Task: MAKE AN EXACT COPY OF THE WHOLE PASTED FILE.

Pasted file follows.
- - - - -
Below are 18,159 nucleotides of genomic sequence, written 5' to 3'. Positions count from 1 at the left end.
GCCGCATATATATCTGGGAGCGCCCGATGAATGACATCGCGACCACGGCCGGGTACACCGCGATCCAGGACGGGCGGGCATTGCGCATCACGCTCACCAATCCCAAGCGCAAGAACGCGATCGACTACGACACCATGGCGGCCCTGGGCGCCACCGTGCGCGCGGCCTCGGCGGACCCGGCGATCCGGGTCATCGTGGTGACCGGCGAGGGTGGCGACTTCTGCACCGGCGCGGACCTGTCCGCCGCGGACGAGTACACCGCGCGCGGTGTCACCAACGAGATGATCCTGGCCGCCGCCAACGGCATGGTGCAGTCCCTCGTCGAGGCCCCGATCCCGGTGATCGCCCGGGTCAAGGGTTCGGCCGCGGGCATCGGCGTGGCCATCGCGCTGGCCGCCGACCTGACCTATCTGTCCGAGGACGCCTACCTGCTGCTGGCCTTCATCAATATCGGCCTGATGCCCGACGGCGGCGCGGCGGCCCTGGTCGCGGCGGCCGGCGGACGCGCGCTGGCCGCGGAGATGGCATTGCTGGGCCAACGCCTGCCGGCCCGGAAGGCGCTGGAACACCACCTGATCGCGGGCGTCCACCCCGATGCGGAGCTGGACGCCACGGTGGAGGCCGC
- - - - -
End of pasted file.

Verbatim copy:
Below are 18,159 nucleotides of genomic sequence, written 5' to 3'. Positions count from 1 at the left end.
GCCGCATATATATCTGGGAGCGCCCGATGAATGACATCGCGACCACGGCCGGGTACACCGCGATCCAGGACGGGCGGGCATTGCGCATCACGCTCACCAATCCCAAGCGCAAGAACGCGATCGACTACGACACCATGGCGGCCCTGGGCGCCACCGTGCGCGCGGCCTCGGCGGACCCGGCGATCCGGGTCATCGTGGTGACCGGCGAGGGTGGCGACTTCTGCACCGGCGCGGACCTGTCCGCCGCGGACGAGTACACCGCGCGCGGTGTCACCAACGAGATGATCCTGGCCGCCGCCAACGGCATGGTGCAGTCCCTCGTCGAGGCCCCGATCCCGGTGATCGCCCGGGTCAAGGGTTCGGCCGCGGGCATCGGCGTGGCCATCGCGCTGGCCGCCGACCTGACCTATCTGTCCGAGGACGCCTACCTGCTGCTGGCCTTCATCAATATCGGCCTGATGCCCGACGGCGGCGCGGCGGCCCTGGTCGCGGCGGCCGGCGGACGCGCGCTGGCCGCGGAGATGGCATTGCTGGGCCAACGCCTGCCGGCCCGGAAGGCGCTGGAACACCACCTGATCGCGGGCGTCCACCCCGATGCGGAGCTGGACGCCACGGTGGAGGCCGC